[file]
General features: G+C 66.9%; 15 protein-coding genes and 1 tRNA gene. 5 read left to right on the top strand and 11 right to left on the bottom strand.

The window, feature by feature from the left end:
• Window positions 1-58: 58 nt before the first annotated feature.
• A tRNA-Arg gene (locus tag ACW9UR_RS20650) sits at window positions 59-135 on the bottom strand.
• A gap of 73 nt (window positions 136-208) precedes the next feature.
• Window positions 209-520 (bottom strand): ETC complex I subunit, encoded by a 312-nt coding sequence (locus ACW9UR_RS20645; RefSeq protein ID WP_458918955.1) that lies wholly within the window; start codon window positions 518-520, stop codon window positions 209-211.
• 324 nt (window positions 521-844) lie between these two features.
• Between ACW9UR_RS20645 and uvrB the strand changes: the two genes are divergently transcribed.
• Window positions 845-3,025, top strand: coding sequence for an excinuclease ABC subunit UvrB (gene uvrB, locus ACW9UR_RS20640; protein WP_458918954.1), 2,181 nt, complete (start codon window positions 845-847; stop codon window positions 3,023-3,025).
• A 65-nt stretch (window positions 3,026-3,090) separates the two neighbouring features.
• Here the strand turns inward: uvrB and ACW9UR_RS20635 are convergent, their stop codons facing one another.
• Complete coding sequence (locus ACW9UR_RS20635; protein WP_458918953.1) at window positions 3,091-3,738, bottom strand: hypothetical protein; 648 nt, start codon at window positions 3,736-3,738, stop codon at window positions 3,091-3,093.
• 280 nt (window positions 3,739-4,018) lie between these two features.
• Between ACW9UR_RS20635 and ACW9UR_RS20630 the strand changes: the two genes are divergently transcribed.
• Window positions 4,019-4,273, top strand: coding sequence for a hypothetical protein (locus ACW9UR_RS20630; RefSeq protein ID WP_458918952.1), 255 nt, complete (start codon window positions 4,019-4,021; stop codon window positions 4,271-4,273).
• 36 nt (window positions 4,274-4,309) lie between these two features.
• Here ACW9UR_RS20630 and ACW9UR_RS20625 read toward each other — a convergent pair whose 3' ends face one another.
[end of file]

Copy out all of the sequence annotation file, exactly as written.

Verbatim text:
General features: G+C 66.9%; 15 protein-coding genes and 1 tRNA gene. 5 read left to right on the top strand and 11 right to left on the bottom strand.

The window, feature by feature from the left end:
• Window positions 1-58: 58 nt before the first annotated feature.
• A tRNA-Arg gene (locus tag ACW9UR_RS20650) sits at window positions 59-135 on the bottom strand.
• A gap of 73 nt (window positions 136-208) precedes the next feature.
• Window positions 209-520 (bottom strand): ETC complex I subunit, encoded by a 312-nt coding sequence (locus ACW9UR_RS20645; RefSeq protein ID WP_458918955.1) that lies wholly within the window; start codon window positions 518-520, stop codon window positions 209-211.
• 324 nt (window positions 521-844) lie between these two features.
• Between ACW9UR_RS20645 and uvrB the strand changes: the two genes are divergently transcribed.
• Window positions 845-3,025, top strand: coding sequence for an excinuclease ABC subunit UvrB (gene uvrB, locus ACW9UR_RS20640; protein WP_458918954.1), 2,181 nt, complete (start codon window positions 845-847; stop codon window positions 3,023-3,025).
• A 65-nt stretch (window positions 3,026-3,090) separates the two neighbouring features.
• Here the strand turns inward: uvrB and ACW9UR_RS20635 are convergent, their stop codons facing one another.
• Complete coding sequence (locus ACW9UR_RS20635; protein WP_458918953.1) at window positions 3,091-3,738, bottom strand: hypothetical protein; 648 nt, start codon at window positions 3,736-3,738, stop codon at window positions 3,091-3,093.
• 280 nt (window positions 3,739-4,018) lie between these two features.
• Between ACW9UR_RS20635 and ACW9UR_RS20630 the strand changes: the two genes are divergently transcribed.
• Window positions 4,019-4,273, top strand: coding sequence for a hypothetical protein (locus ACW9UR_RS20630; RefSeq protein ID WP_458918952.1), 255 nt, complete (start codon window positions 4,019-4,021; stop codon window positions 4,271-4,273).
• 36 nt (window positions 4,274-4,309) lie between these two features.
• Here ACW9UR_RS20630 and ACW9UR_RS20625 read toward each other — a convergent pair whose 3' ends face one another.